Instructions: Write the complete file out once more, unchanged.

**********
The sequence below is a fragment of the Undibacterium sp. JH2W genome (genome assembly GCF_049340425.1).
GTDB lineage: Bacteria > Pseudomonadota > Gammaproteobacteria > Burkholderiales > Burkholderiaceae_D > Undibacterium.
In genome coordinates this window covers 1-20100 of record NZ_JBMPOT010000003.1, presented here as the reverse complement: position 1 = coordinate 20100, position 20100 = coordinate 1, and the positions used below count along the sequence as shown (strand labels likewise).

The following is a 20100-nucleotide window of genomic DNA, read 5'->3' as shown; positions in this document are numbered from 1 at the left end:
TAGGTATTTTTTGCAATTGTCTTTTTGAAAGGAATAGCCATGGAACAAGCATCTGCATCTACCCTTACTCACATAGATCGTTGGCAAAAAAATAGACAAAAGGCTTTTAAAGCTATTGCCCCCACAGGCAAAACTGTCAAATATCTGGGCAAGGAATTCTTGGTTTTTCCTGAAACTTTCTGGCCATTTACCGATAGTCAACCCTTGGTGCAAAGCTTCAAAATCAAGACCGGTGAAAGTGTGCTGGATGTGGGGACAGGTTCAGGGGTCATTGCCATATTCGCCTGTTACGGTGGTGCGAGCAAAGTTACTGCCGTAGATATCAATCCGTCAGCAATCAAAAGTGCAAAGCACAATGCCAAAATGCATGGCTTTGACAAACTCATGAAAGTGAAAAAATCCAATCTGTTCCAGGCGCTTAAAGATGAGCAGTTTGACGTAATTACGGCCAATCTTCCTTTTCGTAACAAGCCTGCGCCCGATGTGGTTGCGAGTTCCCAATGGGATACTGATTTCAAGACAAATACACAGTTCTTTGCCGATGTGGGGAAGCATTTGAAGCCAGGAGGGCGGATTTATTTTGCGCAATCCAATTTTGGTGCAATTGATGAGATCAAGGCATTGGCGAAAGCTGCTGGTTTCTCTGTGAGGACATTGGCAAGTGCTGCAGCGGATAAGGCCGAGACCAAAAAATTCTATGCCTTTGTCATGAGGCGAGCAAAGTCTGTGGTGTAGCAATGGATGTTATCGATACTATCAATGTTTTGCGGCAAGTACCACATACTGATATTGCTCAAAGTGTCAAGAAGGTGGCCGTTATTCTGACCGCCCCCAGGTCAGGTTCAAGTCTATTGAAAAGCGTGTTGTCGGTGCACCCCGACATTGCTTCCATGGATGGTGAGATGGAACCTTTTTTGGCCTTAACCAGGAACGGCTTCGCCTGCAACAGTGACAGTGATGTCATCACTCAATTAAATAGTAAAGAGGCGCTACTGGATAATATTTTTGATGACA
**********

The sequence below is a fragment of the Undibacterium sp. JH2W genome (genome assembly GCF_049340425.1).
GTDB lineage: Bacteria > Pseudomonadota > Gammaproteobacteria > Burkholderiales > Burkholderiaceae_D > Undibacterium.
In genome coordinates this window covers 1-20100 of record NZ_JBMPOT010000003.1, presented here as the reverse complement: position 1 = coordinate 20100, position 20100 = coordinate 1, and the positions used below count along the sequence as shown (strand labels likewise).

The following is a 20100-nucleotide window of genomic DNA, read 5'->3' as shown; positions in this document are numbered from 1 at the left end:
TAGGTATTTTTTGCAATTGTCTTTTTGAAAGGAATAGCCATGGAACAAGCATCTGCATCTACCCTTACTCACATAGATCGTTGGCAAAAAAATAGACAAAAGGCTTTTAAAGCTATTGCCCCCACAGGCAAAACTGTCAAATATCTGGGCAAGGAATTCTTGGTTTTTCCTGAAACTTTCTGGCCATTTACCGATAGTCAACCCTTGGTGCAAAGCTTCAAAATCAAGACCGGTGAAAGTGTGCTGGATGTGGGGACAGGTTCAGGGGTCATTGCCATATTCGCCTGTTACGGTGGTGCGAGCAAAGTTACTGCCGTAGATATCAATCCGTCAGCAATCAAAAGTGCAAAGCACAATGCCAAAATGCATGGCTTTGACAAACTCATGAAAGTGAAAAAATCCAATCTGTTCCAGGCGCTTAAAGATGAGCAGTTTGACGTAATTACGGCCAATCTTCCTTTTCGTAACAAGCCTGCGCCCGATGTGGTTGCGAGTTCCCAATGGGATACTGATTTCAAGACAAATACACAGTTCTTTGCCGATGTGGGGAAGCATTTGAAGCCAGGAGGGCGGATTTATTTTGCGCAATCCAATTTTGGTGCAATTGATGAGATCAAGGCATTGGCGAAAGCTGCTGGTTTCTCTGTGAGGACATTGGCAAGTGCTGCAGCGGATAAGGCCGAGACCAAAAAATTCTATGCCTTTGTCATGAGGCGAGCAAAGTCTGTGGTGTAGCAATGGATGTTATCGATACTATCAATGTTTTGCGGCAAGTACCACATACTGATATTGCTCAAAGTGTCAAGAAGGTGGCCGTTATTCTGACCGCCCCCAGGTCAGGTTCAAGTCTATTGAAAAGCGTGTTGTCGGTGCACCCCGACATTGCTTCCATGGATGGTGAGATGGAACCTTTTTTGGCCTTAACCAGGAACGGCTTCGCCTGCAACAGTGACAGTGATGTCATCACTCAATTAAATAGTAAAGAGGCGCTACTGGATAATATTTTTGATGACA